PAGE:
Dish Network and Comcast Corp. agreed to a short-term contract extension Tuesday, as CBS threatened to yank its programming. Reuters

Good news for sports fans: Dish Network and Comcast Corp. have gone into extra innings. In a move that will temporarily avoid a blackout of Comcast SportsNet channels in five major television markets, the two companies agreed to a short-term extension Tuesday to keep the programming on the air. No details of the temporary deal were disclosed.

Dish and Comcast have been engaged in a public battle over programming fees for more than a week, with the latter launching an outright media blitz in an effort to warn viewers that the channels were in danger of being yanked from the Dish lineup. The companies’ carriage contract expired on Monday.

Comcast’s NBCUniversal unit, which operates the SportsNet channels, had set up “microsites” aimed at the five affected markets: New England, the Mid-Atlantic, Chicago, California and the Bay Area. The sites encouraged viewers to contact Dish and voice their objections, or simply switch providers altogether. On Monday, an NBCUniversal spokesperson said hundreds of thousands of viewers had taken action (sent emails, tweets or placed phone calls) through the websites.

As of Tuesday, visitors to the sites are being greeted with a brief message saying a blackout has been temporarily averted.

Fans of “The Big Bang Theory” may not be so lucky.

CBS Corp., embroiled in its own carriage dispute with Dish Network, released a statement Tuesday saying it’s had enough with the extensions and that it will yank its programming from Dish if a deal can’t be reached by Thursday at 7 p.m., EST.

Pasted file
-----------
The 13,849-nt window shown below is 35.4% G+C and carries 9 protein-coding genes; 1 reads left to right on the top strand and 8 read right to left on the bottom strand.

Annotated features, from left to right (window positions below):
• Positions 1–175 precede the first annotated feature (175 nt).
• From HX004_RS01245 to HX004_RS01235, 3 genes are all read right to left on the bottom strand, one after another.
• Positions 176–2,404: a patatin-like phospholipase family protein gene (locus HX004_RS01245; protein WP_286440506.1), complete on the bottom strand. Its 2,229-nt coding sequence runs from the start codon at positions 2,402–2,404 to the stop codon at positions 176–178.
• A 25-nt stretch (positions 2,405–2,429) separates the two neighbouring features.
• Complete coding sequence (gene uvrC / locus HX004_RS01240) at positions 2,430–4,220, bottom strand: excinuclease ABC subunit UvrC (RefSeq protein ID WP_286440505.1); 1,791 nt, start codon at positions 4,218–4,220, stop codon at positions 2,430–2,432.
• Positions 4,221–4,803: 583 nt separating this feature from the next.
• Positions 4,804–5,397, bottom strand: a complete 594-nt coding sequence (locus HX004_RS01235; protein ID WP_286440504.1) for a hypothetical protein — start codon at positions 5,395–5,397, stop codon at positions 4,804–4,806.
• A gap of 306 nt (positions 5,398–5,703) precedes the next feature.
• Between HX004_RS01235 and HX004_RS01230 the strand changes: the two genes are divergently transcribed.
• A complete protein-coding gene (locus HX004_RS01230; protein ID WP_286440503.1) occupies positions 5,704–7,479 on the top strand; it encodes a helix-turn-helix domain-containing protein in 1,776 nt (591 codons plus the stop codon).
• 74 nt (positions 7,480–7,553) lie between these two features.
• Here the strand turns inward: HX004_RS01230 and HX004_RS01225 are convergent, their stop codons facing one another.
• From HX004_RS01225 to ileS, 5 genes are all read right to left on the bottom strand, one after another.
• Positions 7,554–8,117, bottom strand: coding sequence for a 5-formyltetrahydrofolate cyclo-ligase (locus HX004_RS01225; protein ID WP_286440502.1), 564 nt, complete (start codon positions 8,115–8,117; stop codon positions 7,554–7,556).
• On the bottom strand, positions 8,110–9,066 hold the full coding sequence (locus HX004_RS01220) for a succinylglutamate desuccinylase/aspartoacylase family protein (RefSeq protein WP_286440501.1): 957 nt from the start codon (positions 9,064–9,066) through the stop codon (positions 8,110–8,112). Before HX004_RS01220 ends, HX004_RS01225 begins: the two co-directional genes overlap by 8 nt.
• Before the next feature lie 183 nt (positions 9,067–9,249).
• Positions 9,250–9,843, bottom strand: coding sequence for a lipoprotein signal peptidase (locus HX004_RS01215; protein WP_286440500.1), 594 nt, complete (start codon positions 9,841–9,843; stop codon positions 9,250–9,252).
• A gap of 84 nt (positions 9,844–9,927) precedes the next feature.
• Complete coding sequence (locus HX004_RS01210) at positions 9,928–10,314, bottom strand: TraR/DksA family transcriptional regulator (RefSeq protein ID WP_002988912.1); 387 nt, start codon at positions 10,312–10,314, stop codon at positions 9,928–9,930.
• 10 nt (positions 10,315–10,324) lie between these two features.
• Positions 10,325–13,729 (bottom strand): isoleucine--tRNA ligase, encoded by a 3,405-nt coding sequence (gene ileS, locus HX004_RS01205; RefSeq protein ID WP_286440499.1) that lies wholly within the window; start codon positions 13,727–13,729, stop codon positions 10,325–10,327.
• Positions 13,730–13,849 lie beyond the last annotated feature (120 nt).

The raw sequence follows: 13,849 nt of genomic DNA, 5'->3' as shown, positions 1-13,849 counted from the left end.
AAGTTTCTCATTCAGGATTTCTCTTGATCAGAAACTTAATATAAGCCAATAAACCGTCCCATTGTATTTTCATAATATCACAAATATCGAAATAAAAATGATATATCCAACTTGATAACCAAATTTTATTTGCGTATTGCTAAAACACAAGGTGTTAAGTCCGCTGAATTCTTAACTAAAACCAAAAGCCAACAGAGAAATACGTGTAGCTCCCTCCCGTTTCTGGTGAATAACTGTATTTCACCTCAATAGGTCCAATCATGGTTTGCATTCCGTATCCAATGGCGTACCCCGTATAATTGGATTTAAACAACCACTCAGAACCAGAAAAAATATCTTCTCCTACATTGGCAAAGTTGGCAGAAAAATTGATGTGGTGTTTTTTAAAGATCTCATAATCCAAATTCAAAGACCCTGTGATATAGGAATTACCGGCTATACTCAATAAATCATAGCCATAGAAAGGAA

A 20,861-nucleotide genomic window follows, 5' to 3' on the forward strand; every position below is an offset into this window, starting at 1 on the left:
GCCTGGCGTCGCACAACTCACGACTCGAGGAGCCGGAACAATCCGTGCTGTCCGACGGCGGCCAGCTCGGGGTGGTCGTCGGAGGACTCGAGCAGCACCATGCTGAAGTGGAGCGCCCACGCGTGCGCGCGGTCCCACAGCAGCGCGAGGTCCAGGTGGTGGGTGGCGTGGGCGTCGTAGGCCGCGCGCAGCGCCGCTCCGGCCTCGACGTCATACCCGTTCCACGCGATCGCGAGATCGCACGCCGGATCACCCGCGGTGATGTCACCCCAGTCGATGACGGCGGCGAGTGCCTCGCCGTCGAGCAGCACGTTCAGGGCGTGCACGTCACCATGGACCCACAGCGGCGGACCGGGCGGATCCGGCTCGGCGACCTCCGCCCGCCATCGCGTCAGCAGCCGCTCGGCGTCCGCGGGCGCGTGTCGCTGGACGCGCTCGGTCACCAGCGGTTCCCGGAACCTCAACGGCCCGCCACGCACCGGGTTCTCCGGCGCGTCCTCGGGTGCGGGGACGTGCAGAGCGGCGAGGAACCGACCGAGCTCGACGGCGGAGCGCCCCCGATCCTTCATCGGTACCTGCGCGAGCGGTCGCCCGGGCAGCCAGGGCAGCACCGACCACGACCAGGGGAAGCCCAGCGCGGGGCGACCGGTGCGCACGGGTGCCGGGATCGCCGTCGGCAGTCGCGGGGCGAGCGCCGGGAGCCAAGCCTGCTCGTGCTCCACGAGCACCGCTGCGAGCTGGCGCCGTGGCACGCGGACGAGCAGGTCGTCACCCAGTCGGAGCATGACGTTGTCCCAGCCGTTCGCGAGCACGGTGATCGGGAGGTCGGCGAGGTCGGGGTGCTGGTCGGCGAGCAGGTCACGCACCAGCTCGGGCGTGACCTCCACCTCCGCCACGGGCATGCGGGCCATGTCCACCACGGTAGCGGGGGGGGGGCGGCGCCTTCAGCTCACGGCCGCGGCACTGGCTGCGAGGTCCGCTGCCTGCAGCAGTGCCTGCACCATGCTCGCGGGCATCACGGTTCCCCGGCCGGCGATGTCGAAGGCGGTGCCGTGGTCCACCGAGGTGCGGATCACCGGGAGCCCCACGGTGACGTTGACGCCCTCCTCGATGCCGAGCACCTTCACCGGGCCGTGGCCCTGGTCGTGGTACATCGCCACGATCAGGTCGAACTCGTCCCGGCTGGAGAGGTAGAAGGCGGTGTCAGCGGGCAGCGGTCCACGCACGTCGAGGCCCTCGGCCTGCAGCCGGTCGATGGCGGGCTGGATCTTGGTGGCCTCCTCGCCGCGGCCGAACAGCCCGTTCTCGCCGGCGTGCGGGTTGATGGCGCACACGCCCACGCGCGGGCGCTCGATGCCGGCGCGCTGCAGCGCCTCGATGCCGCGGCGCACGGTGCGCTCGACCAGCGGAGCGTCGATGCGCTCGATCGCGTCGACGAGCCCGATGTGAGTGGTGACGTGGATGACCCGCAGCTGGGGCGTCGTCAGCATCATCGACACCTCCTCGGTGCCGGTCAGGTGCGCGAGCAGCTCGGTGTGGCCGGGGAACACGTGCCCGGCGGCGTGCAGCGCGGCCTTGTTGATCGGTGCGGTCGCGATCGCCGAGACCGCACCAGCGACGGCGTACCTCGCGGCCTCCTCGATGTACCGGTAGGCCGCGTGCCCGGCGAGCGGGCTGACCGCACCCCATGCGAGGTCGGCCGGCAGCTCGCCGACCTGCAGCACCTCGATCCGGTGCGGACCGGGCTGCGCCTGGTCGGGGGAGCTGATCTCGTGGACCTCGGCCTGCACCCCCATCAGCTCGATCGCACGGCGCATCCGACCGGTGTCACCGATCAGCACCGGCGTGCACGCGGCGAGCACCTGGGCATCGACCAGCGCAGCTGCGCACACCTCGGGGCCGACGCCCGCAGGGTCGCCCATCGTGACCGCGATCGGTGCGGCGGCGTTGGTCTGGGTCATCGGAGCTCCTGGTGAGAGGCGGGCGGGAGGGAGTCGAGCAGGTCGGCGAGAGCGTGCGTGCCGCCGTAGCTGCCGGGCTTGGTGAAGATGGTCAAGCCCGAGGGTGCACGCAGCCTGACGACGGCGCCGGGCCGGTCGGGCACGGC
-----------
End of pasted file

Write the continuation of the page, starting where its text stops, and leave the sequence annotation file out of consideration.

“We would very much like to avoid going dark, thereby joining the more than 120 stations Dish has dropped since 2013 alone,” CBS said in a statement. “Unless agreements are reached, however, our viewers should be prepared to lose CBS from their Dish systems.”

The Dish-CBS contract expired last month, but the two sides reached a temporary extension.

Dish is also involved in a carriage dispute with Time Warner Inc.’s Turner Broadcasting. Several Turner-owned networks, including CNN, the Cartoon Network and TCM, went dark for a month before being temporarily restored on Nov. 21.

Dish viewers are growing increasingly frustrated with the constant fighting and many have taken to social media threatening to cancel Dish. The Dish Network Facebook page is littered with angry comments.

Dish says it is simply fighting to prevent unfair price hikes, and it has good reason to do so. In a report earlier this year, the Federal Communications Commission cited programming fees as one of the main reasons why Americans are seeing their cable bills rise so dramatically.

Some analysts say Dish has been among the most vocal pay-TV providers to push back against the fee increases, even if it is taking a public relations hit in the process.

Christopher Zara is a senior writer who covers media and culture. Got a news tip? Email me here. Follow me on Twitter @christopherzara.